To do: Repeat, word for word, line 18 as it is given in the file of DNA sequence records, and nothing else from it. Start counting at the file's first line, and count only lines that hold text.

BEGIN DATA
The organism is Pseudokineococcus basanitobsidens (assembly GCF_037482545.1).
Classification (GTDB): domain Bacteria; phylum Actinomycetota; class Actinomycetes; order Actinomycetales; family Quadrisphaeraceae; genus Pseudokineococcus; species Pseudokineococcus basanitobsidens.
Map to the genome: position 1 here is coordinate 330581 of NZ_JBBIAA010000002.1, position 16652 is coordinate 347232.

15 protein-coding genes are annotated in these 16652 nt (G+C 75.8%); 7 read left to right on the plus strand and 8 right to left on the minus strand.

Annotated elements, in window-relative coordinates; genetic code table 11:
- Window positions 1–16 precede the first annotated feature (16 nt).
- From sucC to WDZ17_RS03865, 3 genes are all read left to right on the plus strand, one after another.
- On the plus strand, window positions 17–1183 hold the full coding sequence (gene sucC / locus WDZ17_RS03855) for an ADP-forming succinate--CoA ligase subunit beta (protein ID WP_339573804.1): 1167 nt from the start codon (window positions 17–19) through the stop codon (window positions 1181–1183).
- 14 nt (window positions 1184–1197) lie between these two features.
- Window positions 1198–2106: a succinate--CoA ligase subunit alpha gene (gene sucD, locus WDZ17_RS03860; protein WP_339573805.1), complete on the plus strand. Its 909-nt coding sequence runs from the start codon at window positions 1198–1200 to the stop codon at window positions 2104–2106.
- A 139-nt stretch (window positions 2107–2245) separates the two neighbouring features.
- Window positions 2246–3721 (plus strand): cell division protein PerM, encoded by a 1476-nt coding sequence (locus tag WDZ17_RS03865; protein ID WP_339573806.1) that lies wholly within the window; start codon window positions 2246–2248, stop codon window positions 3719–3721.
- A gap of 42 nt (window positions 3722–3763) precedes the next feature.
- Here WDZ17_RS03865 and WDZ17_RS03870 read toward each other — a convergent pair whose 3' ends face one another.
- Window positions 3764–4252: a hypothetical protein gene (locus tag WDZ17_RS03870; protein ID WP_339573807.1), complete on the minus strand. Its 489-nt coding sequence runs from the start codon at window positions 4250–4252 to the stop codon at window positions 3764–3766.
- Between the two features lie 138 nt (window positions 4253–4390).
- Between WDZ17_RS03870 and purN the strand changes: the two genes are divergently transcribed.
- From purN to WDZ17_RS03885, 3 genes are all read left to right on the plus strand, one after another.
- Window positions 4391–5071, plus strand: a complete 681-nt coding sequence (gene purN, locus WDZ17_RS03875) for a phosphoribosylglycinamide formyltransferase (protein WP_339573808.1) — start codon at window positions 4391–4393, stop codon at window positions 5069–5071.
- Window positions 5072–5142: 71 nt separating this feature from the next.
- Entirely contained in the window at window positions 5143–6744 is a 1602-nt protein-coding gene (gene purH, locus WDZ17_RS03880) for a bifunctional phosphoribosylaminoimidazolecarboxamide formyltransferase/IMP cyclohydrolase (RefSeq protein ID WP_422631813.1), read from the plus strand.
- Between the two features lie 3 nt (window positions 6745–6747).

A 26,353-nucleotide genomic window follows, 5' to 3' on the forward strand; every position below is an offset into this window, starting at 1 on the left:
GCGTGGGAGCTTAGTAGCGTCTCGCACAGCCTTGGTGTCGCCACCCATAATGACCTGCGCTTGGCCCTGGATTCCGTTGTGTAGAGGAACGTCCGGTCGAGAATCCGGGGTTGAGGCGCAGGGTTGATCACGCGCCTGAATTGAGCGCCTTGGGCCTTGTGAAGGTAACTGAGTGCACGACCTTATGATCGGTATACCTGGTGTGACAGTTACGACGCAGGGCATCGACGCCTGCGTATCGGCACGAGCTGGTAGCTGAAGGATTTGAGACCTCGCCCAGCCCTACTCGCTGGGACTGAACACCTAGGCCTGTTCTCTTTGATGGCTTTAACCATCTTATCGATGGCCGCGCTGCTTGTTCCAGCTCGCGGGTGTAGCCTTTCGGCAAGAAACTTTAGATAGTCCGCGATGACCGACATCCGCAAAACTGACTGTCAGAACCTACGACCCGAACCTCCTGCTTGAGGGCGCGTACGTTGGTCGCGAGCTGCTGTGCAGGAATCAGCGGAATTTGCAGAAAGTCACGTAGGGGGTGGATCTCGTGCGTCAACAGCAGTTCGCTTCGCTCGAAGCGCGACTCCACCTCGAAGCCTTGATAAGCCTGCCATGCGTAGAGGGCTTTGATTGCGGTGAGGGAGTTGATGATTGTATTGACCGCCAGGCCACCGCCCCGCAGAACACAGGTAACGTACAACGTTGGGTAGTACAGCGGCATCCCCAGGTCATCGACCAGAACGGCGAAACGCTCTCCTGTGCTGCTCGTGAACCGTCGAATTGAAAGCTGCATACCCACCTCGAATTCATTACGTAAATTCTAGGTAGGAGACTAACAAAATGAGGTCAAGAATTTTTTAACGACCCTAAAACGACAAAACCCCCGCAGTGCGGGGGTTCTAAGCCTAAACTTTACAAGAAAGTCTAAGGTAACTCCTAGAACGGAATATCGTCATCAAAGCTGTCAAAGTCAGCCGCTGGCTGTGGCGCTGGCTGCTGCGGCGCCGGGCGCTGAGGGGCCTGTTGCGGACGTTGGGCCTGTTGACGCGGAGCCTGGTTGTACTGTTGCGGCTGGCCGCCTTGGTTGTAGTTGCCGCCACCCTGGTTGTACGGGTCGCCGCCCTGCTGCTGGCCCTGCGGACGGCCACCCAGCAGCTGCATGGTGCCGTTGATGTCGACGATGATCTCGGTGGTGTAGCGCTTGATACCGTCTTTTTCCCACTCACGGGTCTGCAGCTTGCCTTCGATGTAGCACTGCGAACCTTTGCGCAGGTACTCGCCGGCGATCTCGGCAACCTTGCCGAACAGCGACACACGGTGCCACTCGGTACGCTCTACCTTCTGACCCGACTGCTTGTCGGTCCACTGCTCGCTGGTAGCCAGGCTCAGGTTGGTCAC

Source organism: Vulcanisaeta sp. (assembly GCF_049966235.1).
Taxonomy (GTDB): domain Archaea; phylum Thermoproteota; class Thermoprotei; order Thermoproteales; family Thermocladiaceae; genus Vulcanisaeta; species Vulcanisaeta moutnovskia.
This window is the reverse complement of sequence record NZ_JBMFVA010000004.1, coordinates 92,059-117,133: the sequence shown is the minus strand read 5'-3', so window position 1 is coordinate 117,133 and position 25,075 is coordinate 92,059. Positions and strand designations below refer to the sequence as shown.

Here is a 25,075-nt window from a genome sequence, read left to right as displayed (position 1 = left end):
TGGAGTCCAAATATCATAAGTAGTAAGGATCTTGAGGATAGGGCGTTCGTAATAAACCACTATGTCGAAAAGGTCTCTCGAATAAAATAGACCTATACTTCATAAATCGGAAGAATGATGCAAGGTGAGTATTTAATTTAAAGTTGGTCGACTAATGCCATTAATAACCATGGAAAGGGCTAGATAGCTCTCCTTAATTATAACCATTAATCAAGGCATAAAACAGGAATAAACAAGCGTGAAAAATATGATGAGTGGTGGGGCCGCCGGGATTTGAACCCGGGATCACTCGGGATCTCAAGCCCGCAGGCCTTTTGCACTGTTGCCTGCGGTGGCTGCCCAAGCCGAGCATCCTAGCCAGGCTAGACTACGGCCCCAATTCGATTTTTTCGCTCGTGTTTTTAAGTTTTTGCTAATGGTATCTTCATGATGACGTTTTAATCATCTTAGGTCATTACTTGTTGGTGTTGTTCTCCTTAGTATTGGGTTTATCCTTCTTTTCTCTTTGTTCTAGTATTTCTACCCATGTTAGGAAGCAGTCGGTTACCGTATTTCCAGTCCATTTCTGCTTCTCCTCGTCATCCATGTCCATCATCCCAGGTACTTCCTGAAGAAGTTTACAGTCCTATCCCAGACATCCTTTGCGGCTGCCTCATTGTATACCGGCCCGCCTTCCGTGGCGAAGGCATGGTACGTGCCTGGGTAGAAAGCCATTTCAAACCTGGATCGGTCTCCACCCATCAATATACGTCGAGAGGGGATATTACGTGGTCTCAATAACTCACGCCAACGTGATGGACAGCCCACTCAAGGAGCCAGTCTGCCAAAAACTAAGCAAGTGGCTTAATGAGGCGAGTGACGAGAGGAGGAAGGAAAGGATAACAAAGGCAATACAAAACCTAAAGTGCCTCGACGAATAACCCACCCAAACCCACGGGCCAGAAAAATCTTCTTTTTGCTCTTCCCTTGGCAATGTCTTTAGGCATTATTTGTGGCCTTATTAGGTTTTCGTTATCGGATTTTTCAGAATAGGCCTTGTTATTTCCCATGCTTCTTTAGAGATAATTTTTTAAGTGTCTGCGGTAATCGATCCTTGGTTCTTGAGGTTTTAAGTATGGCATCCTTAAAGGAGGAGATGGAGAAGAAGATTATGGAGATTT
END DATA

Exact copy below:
- From purN to WDZ17_RS03885, 3 genes are all read left to right on the plus strand, one after another.